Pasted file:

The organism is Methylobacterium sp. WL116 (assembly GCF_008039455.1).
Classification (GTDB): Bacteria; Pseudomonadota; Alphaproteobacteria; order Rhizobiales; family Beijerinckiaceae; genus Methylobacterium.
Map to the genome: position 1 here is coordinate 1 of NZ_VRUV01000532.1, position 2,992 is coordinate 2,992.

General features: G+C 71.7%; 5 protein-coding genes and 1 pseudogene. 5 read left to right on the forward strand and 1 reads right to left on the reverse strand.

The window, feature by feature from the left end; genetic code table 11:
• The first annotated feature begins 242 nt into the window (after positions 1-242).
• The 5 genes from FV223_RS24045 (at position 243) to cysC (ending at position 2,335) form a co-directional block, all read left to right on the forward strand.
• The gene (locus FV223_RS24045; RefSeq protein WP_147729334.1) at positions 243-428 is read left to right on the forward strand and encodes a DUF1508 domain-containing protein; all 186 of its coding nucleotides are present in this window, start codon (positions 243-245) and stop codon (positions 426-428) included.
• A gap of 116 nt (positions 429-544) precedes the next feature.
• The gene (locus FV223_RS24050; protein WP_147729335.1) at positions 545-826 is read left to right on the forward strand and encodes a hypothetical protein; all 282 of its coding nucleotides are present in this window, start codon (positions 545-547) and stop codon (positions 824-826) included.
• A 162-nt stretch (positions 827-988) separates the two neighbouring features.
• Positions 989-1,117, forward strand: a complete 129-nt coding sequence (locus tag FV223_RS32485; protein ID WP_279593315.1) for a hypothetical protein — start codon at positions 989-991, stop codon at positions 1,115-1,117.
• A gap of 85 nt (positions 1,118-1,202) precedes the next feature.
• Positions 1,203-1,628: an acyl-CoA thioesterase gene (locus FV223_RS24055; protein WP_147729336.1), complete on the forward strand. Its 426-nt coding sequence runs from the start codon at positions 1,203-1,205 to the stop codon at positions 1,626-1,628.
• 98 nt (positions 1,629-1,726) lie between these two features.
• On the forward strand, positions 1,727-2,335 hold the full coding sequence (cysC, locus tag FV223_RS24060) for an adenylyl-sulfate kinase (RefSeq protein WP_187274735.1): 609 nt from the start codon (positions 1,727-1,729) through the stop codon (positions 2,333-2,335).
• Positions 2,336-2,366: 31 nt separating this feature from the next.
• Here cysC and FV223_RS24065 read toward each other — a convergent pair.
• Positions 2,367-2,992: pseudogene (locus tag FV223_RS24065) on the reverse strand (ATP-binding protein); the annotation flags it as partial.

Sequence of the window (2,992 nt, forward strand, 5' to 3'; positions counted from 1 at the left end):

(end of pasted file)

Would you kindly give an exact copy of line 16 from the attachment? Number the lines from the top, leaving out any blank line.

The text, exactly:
• On the forward strand, positions 1,727-2,335 hold the full coding sequence (cysC, locus tag FV223_RS24060) for an adenylyl-sulfate kinase (RefSeq protein WP_187274735.1): 609 nt from the start codon (positions 1,727-1,729) through the stop codon (positions 2,333-2,335).